…ok I didn’t forget – in fact, I think to myself almost hourly “now, there’s a thought for the blog”. WordPress needs an app-like feature for those of us hopping in and out of wifi range. So, now I’m about five days behind in documenting the Grand Adventure. In my defense, I’ve written several Yelp reviews, instagram captions, and text messages, so I’m obeying my birthday resolution to “write every day”. Anyway, I digress.
The last day of the Grand Adventure: Maine dawned cool and cloudy. It was a travel day for Best Friend and I – headed to Canada that afternoon! In the morning, she had some work to catch up on, so I headed out on foot to see what’s shaking on a Sunday morning in Portland. Turns out, it’s a lot – temporarily free of the heat wave, but with highs projected to reach 90 again, the Eastern Promenade was in full effect. I walked up the hill to get coffee (Hilltop, I miss you already), and saw, in no particular order: yoga, dog walking, basketball, little league, soccer, and countless joggers. Rain moved in briefly, but did not interrupt the exercise rituals happening all through the park.
For myself, I walked up to Hilltop, got another excellent cup of Jamaican coffee, and took my ham and brie sandwich to go. With the sun peeking through, I sat down on a dry-ish bench to enjoy a final look at the mist rising off the bay. If I had this view, I would be late to work every single day. I could not move off the bench until the sailboats were in full view and my coffee cup long empty. Dang, Maine. I’ll have to try a sunrise trek down to the lakeshore back home and see if I see a similar effect.
Back up at the apartment, Best Friend was done working, so we headed out for breakfast. It being Sunday morning, everywhere had a wait so we would up at the strangely empty “Lolita Venoteca”. Empty to the point that the staff seemed surprised to see us. We sat outside and enjoyed an array of breakfast tapas (fantastic coffee, medium food). Before heading back to get packed up – Sunday was ferry day!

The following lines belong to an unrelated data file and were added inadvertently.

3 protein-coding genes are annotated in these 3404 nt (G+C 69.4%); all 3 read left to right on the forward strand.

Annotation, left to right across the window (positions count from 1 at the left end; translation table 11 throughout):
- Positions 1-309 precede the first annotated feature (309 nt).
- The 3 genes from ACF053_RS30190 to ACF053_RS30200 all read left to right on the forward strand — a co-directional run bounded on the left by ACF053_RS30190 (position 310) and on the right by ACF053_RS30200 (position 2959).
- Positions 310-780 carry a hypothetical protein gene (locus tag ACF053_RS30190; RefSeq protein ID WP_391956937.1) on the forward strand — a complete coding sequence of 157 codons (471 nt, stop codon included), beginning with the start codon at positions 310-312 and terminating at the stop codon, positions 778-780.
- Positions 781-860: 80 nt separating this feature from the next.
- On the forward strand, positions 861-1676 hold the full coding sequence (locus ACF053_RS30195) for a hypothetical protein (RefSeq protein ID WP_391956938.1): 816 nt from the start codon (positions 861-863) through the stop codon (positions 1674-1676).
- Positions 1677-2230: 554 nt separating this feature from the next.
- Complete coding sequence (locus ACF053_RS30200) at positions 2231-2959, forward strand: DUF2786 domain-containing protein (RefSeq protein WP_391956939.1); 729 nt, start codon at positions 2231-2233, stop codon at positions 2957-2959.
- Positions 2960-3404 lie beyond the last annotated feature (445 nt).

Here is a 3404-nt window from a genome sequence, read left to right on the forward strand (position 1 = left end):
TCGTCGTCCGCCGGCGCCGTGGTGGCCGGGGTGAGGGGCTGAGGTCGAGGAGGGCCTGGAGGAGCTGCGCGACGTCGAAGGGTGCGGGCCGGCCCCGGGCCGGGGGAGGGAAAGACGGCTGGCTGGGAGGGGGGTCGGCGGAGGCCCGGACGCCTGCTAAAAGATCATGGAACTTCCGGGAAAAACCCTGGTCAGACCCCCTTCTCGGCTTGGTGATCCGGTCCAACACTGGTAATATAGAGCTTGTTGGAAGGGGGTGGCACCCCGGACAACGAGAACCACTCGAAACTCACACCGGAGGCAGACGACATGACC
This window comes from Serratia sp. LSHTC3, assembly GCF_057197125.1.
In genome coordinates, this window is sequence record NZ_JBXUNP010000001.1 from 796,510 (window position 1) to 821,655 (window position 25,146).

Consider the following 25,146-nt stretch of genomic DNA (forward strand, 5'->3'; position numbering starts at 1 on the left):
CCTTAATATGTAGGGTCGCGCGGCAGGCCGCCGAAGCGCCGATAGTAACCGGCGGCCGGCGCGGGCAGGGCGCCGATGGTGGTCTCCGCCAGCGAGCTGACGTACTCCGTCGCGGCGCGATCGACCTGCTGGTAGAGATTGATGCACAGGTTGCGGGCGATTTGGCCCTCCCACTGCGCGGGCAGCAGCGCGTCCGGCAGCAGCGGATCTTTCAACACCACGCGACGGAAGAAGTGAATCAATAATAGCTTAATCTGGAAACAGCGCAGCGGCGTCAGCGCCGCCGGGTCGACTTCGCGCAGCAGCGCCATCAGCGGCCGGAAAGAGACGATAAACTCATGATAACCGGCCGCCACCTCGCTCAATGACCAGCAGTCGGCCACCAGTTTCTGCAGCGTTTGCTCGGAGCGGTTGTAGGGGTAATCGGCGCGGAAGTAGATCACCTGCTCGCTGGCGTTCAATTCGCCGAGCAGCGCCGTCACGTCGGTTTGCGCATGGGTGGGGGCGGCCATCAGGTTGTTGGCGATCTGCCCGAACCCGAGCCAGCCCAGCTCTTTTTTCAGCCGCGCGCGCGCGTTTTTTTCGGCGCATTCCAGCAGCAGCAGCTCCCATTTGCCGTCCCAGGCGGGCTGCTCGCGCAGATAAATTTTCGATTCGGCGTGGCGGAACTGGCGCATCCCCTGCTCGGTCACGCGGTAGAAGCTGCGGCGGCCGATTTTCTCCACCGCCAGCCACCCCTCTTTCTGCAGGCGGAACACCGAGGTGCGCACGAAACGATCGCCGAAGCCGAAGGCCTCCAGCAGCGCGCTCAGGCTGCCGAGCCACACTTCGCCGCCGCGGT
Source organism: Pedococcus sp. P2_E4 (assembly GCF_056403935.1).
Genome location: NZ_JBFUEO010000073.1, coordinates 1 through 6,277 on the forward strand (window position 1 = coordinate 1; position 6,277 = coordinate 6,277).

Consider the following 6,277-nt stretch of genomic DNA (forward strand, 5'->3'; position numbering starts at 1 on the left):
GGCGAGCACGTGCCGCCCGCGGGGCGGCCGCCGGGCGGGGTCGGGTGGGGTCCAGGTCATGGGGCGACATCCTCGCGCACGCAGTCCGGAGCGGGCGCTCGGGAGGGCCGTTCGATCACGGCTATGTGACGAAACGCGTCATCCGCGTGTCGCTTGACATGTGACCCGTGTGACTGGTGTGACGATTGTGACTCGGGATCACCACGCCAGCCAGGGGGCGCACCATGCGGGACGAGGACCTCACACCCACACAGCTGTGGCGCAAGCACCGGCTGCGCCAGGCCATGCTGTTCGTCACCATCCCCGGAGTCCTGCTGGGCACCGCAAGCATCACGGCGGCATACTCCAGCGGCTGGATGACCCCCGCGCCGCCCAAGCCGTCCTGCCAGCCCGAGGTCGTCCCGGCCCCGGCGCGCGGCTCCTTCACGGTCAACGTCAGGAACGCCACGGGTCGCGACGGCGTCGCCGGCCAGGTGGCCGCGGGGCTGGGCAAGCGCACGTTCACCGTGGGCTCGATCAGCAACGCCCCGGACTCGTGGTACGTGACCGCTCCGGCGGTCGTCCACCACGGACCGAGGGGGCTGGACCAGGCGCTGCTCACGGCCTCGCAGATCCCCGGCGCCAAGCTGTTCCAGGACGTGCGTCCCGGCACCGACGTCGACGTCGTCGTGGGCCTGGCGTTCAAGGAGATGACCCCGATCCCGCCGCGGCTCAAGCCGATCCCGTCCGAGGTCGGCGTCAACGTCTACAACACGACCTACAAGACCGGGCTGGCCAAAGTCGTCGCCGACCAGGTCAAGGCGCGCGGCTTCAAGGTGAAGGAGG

We scurried around getting the apartment ready for check out and hopped in an Uber to the ferry terminal (so close! If it hadn’t been so hot, we could have walked it). We got to the terminal and sat. And sat. The CAT ferry is newly back in commission after several years hiatus (US vs Canada in: “Who Pays For This Boat, Eh?!”). With one crossing per day, we arrived early so there could be no mistake…on this day, we needn’t have bothered. It turns out, there was a customs hold on an entering passenger, which delayed boarding by over an hour. An hour spent in a hot, airless holding space. Where the vending machine was out of everything except Diet Pepsi. Ugh.
Eventually we were shuttled to the boat and boarded – and instantly all was forgiven. I love ferries. Every since Scotland pushed my perspective on what this can be, I would prefer to travel by ferry everywhere. Huge plushy couches for resting. Movies on screens. Scallops for dinner. Ice cream. A little travel desk to ask your random questions about Canadian travel. Plus, an outside area where you can go if you are brave (more on that in a sec). I loved every second of this crossing. Not the least because the “factoid” presented by our captain was that we had made our crossing in record time. 4.5 hours! Considering that it wasn’t too long ago that the same crossing took nearly 22 hours, I think we were all suitably impressed. Best Friend worked some and napped some. I read some and explored the boat – which prior to its current incarnation, was a Hawaiian cruise ship and a hospital ship after the Haitian earthquake. All of the signage still says “Mahalo”.
We arrived in Yarmouth, Nova Scotia around 10pm, in a flat calm and a thick fog. The fog horn had been going throughout the final 30 minutes of the voyage. When they led us all down to the “disembarkation” area, the fog was rolling in and filling the hold. Everyone was quiet, as we waited for the dock to be lowered. We crossed, passed through customs and were on our way! We were fortunate that our cab was still able to pick us up, despite arriving hours later than planned. George, of A to B Taxi service, drove us the 24km to Argyle, while sharing fishing stories (some funny, some vague “you’d have to be there – to know how it could be in winter…I’ve seen some things) and navigating the fog with ease.
We arrived at Ye Olde Argyler Lodge – the next adventure about to begin!
Lovely, lovely Promenade, with sunlight peeking through.
The sailboat stayed alongside for an impressive length of time. These two lighthouses were the final farewell from the States before they were lost to view.
Me on the outside deck of the ferry ^
- Hell no, this is nuts! (Back pressed against the wall, instantly dizzy and unable to move).
- 3 ish minutes later. Ok, maybe can peel self off wall and take two steps so that can take better pictures.
- Tentatively approach rail and place one hand. Still on ship. Possibly this is not so bad.
Am now mesmerized and spend 30 minutes taking 1 million pictures of sunset, water, spray, and generally enjoying the view. Success!
Waiting to leave the boat, looking out into the foggy, silent darkness.
Why is Canadian money so pretty? And clear in parts? Dang, y’all.